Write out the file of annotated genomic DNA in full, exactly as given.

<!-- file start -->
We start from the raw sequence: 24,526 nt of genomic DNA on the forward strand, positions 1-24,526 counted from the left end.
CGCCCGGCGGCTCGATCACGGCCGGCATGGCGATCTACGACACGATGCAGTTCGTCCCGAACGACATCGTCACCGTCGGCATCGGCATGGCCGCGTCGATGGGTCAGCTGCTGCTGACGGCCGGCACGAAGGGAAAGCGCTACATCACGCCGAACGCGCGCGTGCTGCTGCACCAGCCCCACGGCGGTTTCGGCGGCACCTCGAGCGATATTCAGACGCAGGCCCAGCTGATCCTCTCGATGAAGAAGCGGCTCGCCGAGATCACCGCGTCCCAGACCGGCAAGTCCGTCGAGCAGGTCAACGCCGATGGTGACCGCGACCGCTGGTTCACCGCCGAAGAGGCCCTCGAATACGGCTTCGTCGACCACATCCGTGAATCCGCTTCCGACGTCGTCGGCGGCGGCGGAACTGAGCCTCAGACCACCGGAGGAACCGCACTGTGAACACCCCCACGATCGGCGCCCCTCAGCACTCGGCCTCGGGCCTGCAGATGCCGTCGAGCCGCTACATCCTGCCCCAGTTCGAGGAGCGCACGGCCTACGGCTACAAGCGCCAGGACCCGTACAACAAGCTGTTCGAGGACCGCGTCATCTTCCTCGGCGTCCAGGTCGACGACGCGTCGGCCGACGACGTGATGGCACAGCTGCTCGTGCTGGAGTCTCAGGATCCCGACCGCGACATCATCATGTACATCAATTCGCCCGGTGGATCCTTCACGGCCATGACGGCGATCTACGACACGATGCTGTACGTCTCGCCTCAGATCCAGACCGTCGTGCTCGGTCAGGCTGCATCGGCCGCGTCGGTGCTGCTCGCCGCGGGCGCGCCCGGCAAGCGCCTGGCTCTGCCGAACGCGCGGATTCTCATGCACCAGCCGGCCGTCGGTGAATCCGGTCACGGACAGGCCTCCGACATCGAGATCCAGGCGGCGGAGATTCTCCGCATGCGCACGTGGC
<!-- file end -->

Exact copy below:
We start from the raw sequence: 24,526 nt of genomic DNA on the forward strand, positions 1-24,526 counted from the left end.
CGCCCGGCGGCTCGATCACGGCCGGCATGGCGATCTACGACACGATGCAGTTCGTCCCGAACGACATCGTCACCGTCGGCATCGGCATGGCCGCGTCGATGGGTCAGCTGCTGCTGACGGCCGGCACGAAGGGAAAGCGCTACATCACGCCGAACGCGCGCGTGCTGCTGCACCAGCCCCACGGCGGTTTCGGCGGCACCTCGAGCGATATTCAGACGCAGGCCCAGCTGATCCTCTCGATGAAGAAGCGGCTCGCCGAGATCACCGCGTCCCAGACCGGCAAGTCCGTCGAGCAGGTCAACGCCGATGGTGACCGCGACCGCTGGTTCACCGCCGAAGAGGCCCTCGAATACGGCTTCGTCGACCACATCCGTGAATCCGCTTCCGACGTCGTCGGCGGCGGCGGAACTGAGCCTCAGACCACCGGAGGAACCGCACTGTGAACACCCCCACGATCGGCGCCCCTCAGCACTCGGCCTCGGGCCTGCAGATGCCGTCGAGCCGCTACATCCTGCCCCAGTTCGAGGAGCGCACGGCCTACGGCTACAAGCGCCAGGACCCGTACAACAAGCTGTTCGAGGACCGCGTCATCTTCCTCGGCGTCCAGGTCGACGACGCGTCGGCCGACGACGTGATGGCACAGCTGCTCGTGCTGGAGTCTCAGGATCCCGACCGCGACATCATCATGTACATCAATTCGCCCGGTGGATCCTTCACGGCCATGACGGCGATCTACGACACGATGCTGTACGTCTCGCCTCAGATCCAGACCGTCGTGCTCGGTCAGGCTGCATCGGCCGCGTCGGTGCTGCTCGCCGCGGGCGCGCCCGGCAAGCGCCTGGCTCTGCCGAACGCGCGGATTCTCATGCACCAGCCGGCCGTCGGTGAATCCGGTCACGGACAGGCCTCCGACATCGAGATCCAGGCGGCGGAGATTCTCCGCATGCGCACGTGGC